December 05, 2015

Users of Botox and HGH will be early adopters of antiaging Metformin, Rapamycin and gene therapy in attempt to look good for a longer time

Many hollywood stars turn to injectable HGH (human growth hormone) and other performance-enhancing drugs (PEDs) amid the ever-competitive world of looking great at any age.

With its fountain-of-youth promise, HGH quietly has become the substance of choice for Tinseltown denizens looking to quickly burn fat, boost energy and even improve complexion. The drug costs up to $3,000 a month. Taken along with steroids ($50 to $150 per month), to help build muscle, the results can be startling.

Hollywood trainer Happy Hill, who has helped sculpt Jake Gyllenhaal and Ryan Phillippe, estimates that some 20 percent of actors use PEDs to bulk up and define.

In 2007, Sylvester Stallone was busted for bringing 48 vials of HGH into Australia. Tyler Perry and 50 Cent were among a group of celebrities whose names surfaced in connection with a steroid investigation in New York in 2008. The Albany Times Union reported that Perry and 50 Cent allegedly ordered performance-enhancing drugs from doctors and pharmacists who were targeted in a statewide probe.

A 2012 study conducted by the University of Minnesota found that teens are using steroids and muscle-enhancing substances at higher rates than previously thought. Nearly 6 percent of boys in the survey reported using steroids, while the rate among girls was 4.6 percent.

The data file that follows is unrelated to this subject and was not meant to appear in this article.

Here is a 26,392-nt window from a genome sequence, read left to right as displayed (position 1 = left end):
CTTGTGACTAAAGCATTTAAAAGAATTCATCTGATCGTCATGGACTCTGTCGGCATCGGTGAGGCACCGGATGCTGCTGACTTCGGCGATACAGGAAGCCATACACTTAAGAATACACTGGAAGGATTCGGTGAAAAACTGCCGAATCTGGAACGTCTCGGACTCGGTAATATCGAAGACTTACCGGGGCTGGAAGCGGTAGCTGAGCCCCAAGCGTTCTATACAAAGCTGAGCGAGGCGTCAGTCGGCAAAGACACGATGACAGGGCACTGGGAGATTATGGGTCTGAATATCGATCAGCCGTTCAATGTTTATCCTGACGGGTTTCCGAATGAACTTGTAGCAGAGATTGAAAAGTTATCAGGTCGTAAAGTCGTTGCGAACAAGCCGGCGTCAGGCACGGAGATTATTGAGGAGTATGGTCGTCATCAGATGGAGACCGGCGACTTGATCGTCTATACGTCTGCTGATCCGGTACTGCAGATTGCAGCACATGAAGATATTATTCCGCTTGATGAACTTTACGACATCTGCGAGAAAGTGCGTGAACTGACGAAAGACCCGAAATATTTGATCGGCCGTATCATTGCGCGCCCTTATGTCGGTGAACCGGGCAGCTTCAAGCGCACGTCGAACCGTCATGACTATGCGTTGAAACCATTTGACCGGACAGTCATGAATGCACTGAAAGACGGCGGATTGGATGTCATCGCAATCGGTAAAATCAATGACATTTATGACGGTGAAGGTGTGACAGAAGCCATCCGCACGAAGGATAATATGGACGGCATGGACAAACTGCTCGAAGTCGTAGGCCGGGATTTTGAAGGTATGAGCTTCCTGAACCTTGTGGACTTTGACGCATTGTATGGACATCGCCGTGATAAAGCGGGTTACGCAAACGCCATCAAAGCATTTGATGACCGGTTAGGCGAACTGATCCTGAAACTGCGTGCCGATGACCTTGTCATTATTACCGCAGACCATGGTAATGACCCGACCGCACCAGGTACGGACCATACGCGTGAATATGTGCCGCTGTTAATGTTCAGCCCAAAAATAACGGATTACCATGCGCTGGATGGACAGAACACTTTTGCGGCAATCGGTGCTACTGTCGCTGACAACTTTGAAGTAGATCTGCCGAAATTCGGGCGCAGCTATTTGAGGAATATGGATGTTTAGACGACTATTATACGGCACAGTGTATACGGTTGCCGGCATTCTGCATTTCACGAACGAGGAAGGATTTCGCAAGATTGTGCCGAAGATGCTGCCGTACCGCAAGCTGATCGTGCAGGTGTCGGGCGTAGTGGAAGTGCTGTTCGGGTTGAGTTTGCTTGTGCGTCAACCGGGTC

Botox is a $2.5 billion a year industry. There are over 4 million botox patients worldwide.

Stallone has credited a combination of prescription testosterone and HGH with adding 41-pounds


Antiaging could deliver more youthful appearance and actual increased youth

In 2013, longevity studies showed that
* Metformin increases lifespan in Mice by 5.83% when started in middle age mice
* Reveratrol improves health but is not showing a significant increase in lifespan
* Rapamycin suppresses cancer tumors, Rapamycin life extension is because the mice do not die early from cancer

Rapamycin inhibited age-related weight gain, decreased aging rate, increased lifespan (especially in the last survivors) and delayed spontaneous cancer. 22.9% of rapamycin-treated mice survived the age of death of the last mouse in control group.

Metformin seems to have some life extending effects but now much in humans is not known. Metformin is available in the Canary Islands without prescription.

Clearly millions to tens of millions of people will try to use Metformin, Rapamycin and gene therapy in attempts to have longer lives or just to look more youthful for longer.



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